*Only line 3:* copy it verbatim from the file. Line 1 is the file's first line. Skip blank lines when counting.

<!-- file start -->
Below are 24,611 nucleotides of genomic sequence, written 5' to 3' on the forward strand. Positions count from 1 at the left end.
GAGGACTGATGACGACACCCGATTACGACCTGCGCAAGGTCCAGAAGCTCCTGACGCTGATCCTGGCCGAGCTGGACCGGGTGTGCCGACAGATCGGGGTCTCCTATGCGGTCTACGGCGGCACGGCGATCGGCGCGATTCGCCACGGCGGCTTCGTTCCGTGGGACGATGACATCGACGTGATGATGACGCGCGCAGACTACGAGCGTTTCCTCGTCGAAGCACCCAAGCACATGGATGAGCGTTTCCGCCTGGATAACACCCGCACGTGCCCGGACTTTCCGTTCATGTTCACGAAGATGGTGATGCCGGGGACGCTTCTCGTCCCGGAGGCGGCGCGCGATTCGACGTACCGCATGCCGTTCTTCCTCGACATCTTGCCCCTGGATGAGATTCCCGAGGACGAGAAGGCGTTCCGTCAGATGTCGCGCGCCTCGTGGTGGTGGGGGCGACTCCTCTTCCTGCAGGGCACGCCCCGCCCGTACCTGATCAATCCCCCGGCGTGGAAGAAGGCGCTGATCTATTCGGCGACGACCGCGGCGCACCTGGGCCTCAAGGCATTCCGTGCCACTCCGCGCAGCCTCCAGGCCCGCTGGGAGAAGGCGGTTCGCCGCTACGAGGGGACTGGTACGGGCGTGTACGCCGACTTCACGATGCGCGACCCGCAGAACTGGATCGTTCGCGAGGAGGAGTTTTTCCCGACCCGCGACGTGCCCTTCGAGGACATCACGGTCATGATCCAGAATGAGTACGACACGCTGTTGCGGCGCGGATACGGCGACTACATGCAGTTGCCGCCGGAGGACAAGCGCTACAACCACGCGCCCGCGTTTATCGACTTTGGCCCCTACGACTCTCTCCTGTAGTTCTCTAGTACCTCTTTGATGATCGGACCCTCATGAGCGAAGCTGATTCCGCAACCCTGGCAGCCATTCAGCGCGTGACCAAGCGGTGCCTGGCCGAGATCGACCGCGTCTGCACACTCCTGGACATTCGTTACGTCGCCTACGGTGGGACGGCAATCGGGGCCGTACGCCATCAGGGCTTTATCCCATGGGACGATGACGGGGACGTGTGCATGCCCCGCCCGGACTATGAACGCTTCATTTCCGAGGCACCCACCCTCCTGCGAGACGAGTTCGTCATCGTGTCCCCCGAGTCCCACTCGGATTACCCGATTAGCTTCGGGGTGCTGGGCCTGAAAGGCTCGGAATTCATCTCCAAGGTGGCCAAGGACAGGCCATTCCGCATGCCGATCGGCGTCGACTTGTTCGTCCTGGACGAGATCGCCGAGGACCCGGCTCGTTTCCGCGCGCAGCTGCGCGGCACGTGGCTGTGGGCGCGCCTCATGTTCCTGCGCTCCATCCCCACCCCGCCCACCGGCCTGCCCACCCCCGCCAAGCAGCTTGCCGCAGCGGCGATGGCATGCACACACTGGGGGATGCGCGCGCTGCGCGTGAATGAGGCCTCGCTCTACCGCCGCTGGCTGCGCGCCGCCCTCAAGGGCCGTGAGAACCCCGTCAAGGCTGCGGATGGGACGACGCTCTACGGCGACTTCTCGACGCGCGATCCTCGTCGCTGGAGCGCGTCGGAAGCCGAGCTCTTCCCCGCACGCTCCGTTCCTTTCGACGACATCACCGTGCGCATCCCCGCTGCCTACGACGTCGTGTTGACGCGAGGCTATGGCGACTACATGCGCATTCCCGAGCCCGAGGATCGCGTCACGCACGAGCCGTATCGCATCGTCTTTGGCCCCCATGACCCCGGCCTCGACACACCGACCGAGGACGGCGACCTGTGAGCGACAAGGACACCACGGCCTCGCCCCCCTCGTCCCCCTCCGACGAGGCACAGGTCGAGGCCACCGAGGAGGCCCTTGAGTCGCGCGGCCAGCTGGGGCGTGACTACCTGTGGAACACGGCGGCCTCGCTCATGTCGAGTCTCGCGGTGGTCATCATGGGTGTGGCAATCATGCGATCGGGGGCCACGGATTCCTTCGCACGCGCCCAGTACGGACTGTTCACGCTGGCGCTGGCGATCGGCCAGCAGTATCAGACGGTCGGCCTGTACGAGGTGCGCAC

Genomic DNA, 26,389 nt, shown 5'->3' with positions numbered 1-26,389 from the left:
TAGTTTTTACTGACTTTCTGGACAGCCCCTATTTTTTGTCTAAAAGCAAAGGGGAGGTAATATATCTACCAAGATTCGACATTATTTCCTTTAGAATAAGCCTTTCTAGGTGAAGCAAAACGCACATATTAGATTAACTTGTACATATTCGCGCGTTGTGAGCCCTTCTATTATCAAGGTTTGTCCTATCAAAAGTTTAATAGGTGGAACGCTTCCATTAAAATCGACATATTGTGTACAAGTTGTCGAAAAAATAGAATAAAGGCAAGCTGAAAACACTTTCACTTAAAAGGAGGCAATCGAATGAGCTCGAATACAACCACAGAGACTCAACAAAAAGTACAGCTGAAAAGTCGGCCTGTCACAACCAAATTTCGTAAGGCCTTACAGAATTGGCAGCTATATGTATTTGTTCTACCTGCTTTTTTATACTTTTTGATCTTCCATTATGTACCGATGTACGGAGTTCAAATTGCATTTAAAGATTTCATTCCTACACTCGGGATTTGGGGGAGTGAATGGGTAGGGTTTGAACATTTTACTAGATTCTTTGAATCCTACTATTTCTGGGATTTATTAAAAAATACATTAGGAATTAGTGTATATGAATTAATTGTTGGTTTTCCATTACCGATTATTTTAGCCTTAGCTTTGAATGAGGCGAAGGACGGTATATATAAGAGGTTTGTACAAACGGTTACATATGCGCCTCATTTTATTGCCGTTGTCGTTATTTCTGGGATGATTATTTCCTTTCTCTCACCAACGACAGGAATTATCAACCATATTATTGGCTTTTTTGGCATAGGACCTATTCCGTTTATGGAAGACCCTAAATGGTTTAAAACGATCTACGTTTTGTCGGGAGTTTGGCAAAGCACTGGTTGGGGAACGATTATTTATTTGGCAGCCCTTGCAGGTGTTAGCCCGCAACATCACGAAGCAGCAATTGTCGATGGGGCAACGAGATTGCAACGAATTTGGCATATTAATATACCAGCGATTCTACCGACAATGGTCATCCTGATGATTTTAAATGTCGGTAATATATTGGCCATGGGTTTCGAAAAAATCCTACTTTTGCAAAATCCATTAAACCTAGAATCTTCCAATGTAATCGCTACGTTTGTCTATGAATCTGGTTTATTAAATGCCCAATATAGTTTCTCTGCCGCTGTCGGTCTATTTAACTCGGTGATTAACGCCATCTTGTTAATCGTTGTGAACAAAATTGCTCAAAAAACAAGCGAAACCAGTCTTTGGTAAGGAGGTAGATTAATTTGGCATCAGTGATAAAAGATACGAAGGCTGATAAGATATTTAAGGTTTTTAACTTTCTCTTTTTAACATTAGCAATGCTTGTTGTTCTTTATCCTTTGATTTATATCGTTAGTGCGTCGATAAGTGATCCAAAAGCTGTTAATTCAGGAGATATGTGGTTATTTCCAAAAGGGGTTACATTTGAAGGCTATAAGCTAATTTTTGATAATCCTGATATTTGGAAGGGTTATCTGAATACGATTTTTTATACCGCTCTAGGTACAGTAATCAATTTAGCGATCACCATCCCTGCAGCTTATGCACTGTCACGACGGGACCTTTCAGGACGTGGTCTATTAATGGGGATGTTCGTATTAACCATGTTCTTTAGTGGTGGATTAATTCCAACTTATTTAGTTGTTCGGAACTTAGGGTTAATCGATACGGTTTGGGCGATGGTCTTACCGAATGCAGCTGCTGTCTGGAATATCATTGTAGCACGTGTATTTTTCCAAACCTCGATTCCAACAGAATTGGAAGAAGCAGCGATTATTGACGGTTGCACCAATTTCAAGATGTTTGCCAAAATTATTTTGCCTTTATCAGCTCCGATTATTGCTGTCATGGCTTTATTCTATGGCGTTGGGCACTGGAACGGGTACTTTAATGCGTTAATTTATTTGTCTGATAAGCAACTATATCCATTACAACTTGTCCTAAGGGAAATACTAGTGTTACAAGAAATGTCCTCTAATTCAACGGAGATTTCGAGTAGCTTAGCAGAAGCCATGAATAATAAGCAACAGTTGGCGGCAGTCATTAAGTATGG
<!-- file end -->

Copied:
Genomic DNA, 26,389 nt, shown 5'->3' with positions numbered 1-26,389 from the left: